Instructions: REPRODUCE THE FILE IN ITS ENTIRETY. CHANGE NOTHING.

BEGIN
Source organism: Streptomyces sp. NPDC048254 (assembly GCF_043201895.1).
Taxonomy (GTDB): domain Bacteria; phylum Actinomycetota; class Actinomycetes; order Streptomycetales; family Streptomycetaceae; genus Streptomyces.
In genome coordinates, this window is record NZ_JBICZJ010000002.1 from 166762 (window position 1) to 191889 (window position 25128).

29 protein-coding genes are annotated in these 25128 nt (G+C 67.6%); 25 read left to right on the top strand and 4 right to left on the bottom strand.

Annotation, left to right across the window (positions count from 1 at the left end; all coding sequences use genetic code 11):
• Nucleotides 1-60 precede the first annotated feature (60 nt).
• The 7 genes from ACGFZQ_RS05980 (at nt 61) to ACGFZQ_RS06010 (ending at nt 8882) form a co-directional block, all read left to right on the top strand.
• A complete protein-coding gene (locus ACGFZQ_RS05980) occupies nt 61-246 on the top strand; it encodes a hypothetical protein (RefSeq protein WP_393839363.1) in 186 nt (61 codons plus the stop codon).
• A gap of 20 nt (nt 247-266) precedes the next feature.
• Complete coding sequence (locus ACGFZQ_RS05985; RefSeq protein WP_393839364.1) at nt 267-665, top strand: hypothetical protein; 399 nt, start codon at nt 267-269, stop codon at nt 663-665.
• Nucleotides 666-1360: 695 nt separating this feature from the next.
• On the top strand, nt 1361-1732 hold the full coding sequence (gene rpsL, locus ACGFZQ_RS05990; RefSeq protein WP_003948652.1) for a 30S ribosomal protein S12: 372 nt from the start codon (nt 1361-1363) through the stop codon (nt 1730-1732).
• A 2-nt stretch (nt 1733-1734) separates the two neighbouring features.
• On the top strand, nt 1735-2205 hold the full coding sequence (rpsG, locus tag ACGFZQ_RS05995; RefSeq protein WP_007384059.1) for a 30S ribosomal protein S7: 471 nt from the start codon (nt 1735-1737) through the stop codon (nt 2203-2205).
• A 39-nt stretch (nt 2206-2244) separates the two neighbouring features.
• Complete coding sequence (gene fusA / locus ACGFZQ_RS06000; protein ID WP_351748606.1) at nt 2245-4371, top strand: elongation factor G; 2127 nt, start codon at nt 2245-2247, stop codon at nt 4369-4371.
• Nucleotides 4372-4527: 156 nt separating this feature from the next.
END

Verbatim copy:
Source organism: Streptomyces sp. NPDC048254 (assembly GCF_043201895.1).
Taxonomy (GTDB): domain Bacteria; phylum Actinomycetota; class Actinomycetes; order Streptomycetales; family Streptomycetaceae; genus Streptomyces.
In genome coordinates, this window is record NZ_JBICZJ010000002.1 from 166762 (window position 1) to 191889 (window position 25128).

29 protein-coding genes are annotated in these 25128 nt (G+C 67.6%); 25 read left to right on the top strand and 4 right to left on the bottom strand.

Annotation, left to right across the window (positions count from 1 at the left end; all coding sequences use genetic code 11):
• Nucleotides 1-60 precede the first annotated feature (60 nt).
• The 7 genes from ACGFZQ_RS05980 (at nt 61) to ACGFZQ_RS06010 (ending at nt 8882) form a co-directional block, all read left to right on the top strand.
• A complete protein-coding gene (locus ACGFZQ_RS05980) occupies nt 61-246 on the top strand; it encodes a hypothetical protein (RefSeq protein WP_393839363.1) in 186 nt (61 codons plus the stop codon).
• A gap of 20 nt (nt 247-266) precedes the next feature.
• Complete coding sequence (locus ACGFZQ_RS05985; RefSeq protein WP_393839364.1) at nt 267-665, top strand: hypothetical protein; 399 nt, start codon at nt 267-269, stop codon at nt 663-665.
• Nucleotides 666-1360: 695 nt separating this feature from the next.
• On the top strand, nt 1361-1732 hold the full coding sequence (gene rpsL, locus ACGFZQ_RS05990; RefSeq protein WP_003948652.1) for a 30S ribosomal protein S12: 372 nt from the start codon (nt 1361-1363) through the stop codon (nt 1730-1732).
• A 2-nt stretch (nt 1733-1734) separates the two neighbouring features.
• On the top strand, nt 1735-2205 hold the full coding sequence (rpsG, locus tag ACGFZQ_RS05995; RefSeq protein WP_007384059.1) for a 30S ribosomal protein S7: 471 nt from the start codon (nt 1735-1737) through the stop codon (nt 2203-2205).
• A 39-nt stretch (nt 2206-2244) separates the two neighbouring features.
• Complete coding sequence (gene fusA / locus ACGFZQ_RS06000; protein ID WP_351748606.1) at nt 2245-4371, top strand: elongation factor G; 2127 nt, start codon at nt 2245-2247, stop codon at nt 4369-4371.
• Nucleotides 4372-4527: 156 nt separating this feature from the next.